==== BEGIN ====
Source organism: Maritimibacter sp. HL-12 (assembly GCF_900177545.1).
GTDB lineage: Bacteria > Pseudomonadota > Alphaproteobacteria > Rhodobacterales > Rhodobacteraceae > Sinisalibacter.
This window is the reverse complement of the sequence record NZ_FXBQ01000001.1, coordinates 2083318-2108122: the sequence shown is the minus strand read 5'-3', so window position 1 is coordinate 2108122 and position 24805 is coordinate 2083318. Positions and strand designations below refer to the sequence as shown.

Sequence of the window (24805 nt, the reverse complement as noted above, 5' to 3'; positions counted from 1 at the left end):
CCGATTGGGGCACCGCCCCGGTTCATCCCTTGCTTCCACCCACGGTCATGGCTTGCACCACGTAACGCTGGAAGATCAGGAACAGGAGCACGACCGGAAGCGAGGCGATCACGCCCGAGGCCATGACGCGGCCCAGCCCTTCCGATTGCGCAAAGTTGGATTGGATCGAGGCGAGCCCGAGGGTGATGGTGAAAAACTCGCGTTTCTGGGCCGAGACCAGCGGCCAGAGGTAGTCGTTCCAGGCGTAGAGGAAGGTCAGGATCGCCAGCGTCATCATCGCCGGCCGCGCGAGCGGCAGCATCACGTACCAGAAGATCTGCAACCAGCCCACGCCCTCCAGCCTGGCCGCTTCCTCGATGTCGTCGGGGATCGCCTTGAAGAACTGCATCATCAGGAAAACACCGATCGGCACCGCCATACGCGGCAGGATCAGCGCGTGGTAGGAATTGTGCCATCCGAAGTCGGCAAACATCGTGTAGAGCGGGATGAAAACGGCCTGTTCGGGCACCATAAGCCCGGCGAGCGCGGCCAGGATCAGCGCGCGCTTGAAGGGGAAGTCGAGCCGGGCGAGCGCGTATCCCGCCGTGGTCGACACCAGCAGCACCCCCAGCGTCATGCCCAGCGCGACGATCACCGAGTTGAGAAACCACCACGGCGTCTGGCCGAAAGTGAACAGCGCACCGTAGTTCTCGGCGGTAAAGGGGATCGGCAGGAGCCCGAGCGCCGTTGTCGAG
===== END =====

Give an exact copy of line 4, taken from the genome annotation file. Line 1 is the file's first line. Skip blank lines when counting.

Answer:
Sequence of the window (24805 nt, the reverse complement as noted above, 5' to 3'; positions counted from 1 at the left end):